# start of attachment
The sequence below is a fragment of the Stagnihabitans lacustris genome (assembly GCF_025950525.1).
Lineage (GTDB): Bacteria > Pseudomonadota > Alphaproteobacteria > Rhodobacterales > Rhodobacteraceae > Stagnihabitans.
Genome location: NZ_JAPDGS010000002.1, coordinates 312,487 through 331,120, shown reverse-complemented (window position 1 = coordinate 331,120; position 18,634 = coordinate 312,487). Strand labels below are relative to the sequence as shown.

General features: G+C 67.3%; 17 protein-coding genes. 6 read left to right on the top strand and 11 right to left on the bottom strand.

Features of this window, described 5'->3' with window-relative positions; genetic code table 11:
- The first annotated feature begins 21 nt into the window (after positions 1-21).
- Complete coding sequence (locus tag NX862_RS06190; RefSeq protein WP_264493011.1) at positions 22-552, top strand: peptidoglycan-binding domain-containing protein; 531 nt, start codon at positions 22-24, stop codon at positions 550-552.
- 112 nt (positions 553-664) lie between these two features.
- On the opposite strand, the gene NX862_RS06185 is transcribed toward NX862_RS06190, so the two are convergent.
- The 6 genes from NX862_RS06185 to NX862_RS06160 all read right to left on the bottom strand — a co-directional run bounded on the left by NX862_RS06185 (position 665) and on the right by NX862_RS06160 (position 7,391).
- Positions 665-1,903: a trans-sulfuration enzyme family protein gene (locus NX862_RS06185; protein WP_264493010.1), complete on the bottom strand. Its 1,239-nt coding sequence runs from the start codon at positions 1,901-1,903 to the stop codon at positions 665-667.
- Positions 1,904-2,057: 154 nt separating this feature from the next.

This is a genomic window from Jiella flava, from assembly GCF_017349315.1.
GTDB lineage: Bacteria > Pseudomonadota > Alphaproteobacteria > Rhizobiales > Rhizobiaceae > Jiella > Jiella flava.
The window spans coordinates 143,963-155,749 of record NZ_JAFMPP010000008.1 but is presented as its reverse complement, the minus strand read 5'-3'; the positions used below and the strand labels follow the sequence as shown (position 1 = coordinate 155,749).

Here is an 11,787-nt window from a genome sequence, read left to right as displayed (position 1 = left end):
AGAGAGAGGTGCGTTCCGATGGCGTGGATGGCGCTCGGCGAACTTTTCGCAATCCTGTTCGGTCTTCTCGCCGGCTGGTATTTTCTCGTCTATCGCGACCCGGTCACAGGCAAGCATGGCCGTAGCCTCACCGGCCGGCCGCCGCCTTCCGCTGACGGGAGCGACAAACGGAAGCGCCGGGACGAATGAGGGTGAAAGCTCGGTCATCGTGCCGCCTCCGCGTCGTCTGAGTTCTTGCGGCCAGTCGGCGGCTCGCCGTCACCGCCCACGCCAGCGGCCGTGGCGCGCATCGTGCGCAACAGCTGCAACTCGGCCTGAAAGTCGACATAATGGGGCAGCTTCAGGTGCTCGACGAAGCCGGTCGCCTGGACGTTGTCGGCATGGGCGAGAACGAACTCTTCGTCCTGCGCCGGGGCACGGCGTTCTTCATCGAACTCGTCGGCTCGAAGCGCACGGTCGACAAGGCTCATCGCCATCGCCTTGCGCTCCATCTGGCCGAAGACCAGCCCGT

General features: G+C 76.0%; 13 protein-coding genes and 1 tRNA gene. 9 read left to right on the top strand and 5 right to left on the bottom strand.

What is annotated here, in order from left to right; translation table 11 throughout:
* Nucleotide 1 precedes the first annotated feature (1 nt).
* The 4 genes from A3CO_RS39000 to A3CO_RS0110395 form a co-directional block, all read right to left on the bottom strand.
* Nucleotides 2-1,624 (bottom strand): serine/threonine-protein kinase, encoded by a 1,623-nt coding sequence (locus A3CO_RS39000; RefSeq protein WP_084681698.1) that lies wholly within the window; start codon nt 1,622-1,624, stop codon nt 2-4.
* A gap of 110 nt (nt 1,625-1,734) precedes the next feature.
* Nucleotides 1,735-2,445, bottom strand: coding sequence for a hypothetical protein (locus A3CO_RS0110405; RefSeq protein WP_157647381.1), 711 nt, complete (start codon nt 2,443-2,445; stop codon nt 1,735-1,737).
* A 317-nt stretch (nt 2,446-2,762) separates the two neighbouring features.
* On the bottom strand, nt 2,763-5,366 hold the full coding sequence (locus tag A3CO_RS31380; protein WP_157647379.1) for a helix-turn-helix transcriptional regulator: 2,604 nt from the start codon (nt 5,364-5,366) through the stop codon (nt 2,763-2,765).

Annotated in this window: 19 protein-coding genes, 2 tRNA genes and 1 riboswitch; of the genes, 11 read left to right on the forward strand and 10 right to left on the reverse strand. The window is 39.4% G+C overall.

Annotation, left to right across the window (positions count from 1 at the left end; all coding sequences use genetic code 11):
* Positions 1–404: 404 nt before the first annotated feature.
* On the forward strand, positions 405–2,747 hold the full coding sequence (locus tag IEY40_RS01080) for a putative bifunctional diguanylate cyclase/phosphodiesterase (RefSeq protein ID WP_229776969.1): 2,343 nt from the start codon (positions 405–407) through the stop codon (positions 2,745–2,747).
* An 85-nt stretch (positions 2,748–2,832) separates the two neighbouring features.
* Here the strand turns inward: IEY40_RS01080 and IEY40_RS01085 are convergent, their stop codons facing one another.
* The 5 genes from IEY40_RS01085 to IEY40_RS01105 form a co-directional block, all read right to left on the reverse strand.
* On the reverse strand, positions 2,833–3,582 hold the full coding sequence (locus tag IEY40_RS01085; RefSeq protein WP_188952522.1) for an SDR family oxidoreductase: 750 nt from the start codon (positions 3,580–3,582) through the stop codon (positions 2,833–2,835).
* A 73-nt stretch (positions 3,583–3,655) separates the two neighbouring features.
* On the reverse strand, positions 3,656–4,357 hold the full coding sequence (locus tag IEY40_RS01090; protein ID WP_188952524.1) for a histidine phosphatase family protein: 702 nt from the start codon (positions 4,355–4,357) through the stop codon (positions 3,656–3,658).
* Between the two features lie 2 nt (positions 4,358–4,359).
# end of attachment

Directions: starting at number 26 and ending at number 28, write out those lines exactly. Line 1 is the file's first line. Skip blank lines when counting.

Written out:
* On the bottom strand, nt 2,763-5,366 hold the full coding sequence (locus tag A3CO_RS31380; protein WP_157647379.1) for a helix-turn-helix transcriptional regulator: 2,604 nt from the start codon (nt 5,364-5,366) through the stop codon (nt 2,763-2,765).

Annotated in this window: 19 protein-coding genes, 2 tRNA genes and 1 riboswitch; of the genes, 11 read left to right on the forward strand and 10 right to left on the reverse strand. The window is 39.4% G+C overall.

Annotation, left to right across the window (positions count from 1 at the left end; all coding sequences use genetic code 11):